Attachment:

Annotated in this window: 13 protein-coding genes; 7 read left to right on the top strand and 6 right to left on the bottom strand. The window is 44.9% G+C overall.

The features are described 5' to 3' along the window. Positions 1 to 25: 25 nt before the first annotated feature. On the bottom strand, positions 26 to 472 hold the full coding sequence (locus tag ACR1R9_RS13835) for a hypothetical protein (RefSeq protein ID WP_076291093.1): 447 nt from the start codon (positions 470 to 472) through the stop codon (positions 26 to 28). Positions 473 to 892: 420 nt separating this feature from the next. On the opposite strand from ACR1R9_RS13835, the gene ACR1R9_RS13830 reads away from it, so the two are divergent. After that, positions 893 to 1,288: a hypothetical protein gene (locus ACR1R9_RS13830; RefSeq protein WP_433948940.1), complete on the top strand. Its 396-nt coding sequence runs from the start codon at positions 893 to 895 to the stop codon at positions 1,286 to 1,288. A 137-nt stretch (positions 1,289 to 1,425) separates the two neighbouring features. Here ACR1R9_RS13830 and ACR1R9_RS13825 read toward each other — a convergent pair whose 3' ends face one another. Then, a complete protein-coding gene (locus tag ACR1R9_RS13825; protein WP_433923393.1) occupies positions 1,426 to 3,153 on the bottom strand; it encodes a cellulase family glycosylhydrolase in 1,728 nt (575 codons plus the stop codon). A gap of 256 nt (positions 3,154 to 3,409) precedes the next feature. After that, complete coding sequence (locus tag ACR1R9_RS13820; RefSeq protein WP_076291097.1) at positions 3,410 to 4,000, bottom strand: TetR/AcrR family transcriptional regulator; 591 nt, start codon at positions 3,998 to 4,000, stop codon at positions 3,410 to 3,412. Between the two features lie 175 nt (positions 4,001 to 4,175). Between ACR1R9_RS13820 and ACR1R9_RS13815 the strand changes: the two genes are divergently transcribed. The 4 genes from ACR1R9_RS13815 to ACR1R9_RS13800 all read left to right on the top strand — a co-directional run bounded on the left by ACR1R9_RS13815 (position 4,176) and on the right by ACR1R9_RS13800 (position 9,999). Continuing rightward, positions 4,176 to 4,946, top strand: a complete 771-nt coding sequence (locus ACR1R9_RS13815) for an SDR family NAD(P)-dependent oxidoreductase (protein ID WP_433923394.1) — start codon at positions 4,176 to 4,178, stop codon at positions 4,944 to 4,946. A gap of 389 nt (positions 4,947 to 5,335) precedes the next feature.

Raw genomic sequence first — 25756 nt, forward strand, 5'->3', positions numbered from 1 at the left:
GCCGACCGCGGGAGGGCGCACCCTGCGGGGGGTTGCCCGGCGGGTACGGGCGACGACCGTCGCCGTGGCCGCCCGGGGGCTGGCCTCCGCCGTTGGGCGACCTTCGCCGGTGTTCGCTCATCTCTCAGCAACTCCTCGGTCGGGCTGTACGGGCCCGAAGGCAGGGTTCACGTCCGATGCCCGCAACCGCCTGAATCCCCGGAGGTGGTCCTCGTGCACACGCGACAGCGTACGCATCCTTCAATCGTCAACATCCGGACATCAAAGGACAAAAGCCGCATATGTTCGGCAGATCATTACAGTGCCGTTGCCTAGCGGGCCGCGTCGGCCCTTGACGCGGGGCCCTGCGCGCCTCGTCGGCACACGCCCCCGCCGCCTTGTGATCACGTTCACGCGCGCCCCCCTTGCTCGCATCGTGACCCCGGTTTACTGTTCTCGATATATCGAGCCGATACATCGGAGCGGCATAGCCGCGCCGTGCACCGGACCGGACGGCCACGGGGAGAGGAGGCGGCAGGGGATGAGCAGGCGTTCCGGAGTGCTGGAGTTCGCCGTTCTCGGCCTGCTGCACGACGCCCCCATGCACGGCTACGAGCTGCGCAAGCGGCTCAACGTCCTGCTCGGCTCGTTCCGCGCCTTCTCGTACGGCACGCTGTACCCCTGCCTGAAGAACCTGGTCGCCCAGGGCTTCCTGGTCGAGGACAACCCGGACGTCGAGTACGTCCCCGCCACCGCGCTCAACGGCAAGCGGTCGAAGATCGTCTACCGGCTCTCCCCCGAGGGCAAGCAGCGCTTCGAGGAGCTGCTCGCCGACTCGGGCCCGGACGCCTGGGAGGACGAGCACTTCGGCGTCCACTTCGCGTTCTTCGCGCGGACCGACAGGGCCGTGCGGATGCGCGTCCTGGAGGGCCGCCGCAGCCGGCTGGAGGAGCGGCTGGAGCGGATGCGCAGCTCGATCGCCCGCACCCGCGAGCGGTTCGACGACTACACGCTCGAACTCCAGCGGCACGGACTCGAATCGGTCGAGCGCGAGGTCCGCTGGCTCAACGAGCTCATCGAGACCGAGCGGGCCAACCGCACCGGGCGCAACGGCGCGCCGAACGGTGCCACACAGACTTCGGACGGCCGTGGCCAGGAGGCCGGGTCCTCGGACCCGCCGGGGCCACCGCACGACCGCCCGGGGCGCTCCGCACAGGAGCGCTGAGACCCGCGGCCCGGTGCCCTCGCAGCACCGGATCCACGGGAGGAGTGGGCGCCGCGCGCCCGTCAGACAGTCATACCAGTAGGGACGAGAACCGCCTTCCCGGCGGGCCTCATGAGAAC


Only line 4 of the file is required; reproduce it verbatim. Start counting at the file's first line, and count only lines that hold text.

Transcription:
GCCGACCGCGGGAGGGCGCACCCTGCGGGGGGTTGCCCGGCGGGTACGGGCGACGACCGTCGCCGTGGCCGCCCGGGGGCTGGCCTCCGCCGTTGGGCGACCTTCGCCGGTGTTCGCTCATCTCTCAGCAACTCCTCGGTCGGGCTGTACGGGCCCGAAGGCAGGGTTCACGTCCGATGCCCGCAACCGCCTGAATCCCCGGAGGTGGTCCTCGTGCACACGCGACAGCGTACGCATCCTTCAATCGTCAACATCCGGACATCAAAGGACAAAAGCCGCATATGTTCGGCAGATCATTACAGTGCCGTTGCCTAGCGGGCCGCGTCGGCCCTTGACGCGGGGCCCTGCGCGCCTCGTCGGCACACGCCCCCGCCGCCTTGTGATCACGTTCACGCGCGCCCCCCTTGCTCGCATCGTGACCCCGGTTTACTGTTCTCGATATATCGAGCCGATACATCGGAGCGGCATAGCCGCGCCGTGCACCGGACCGGACGGCCACGGGGAGAGGAGGCGGCAGGGGATGAGCAGGCGTTCCGGAGTGCTGGAGTTCGCCGTTCTCGGCCTGCTGCACGACGCCCCCATGCACGGCTACGAGCTGCGCAAGCGGCTCAACGTCCTGCTCGGCTCGTTCCGCGCCTTCTCGTACGGCACGCTGTACCCCTGCCTGAAGAACCTGGTCGCCCAGGGCTTCCTGGTCGAGGACAACCCGGACGTCGAGTACGTCCCCGCCACCGCGCTCAACGGCAAGCGGTCGAAGATCGTCTACCGGCTCTCCCCCGAGGGCAAGCAGCGCTTCGAGGAGCTGCTCGCCGACTCGGGCCCGGACGCCTGGGAGGACGAGCACTTCGGCGTCCACTTCGCGTTCTTCGCGCGGACCGACAGGGCCGTGCGGATGCGCGTCCTGGAGGGCCGCCGCAGCCGGCTGGAGGAGCGGCTGGAGCGGATGCGCAGCTCGATCGCCCGCACCCGCGAGCGGTTCGACGACTACACGCTCGAACTCCAGCGGCACGGACTCGAATCGGTCGAGCGCGAGGTCCGCTGGCTCAACGAGCTCATCGAGACCGAGCGGGCCAACCGCACCGGGCGCAACGGCGCGCCGAACGGTGCCACACAGACTTCGGACGGCCGTGGCCAGGAGGCCGGGTCCTCGGACCCGCCGGGGCCACCGCACGACCGCCCGGGGCGCTCCGCACAGGAGCGCTGAGACCCGCGGCCCGGTGCCCTCGCAGCACCGGATCCACGGGAGGAGTGGGCGCCGCGCGCCCGTCAGACAGTCATACCAGTAGGGACGAGAACCGCCTTCCCGGCGGGCCTCATGAGAAC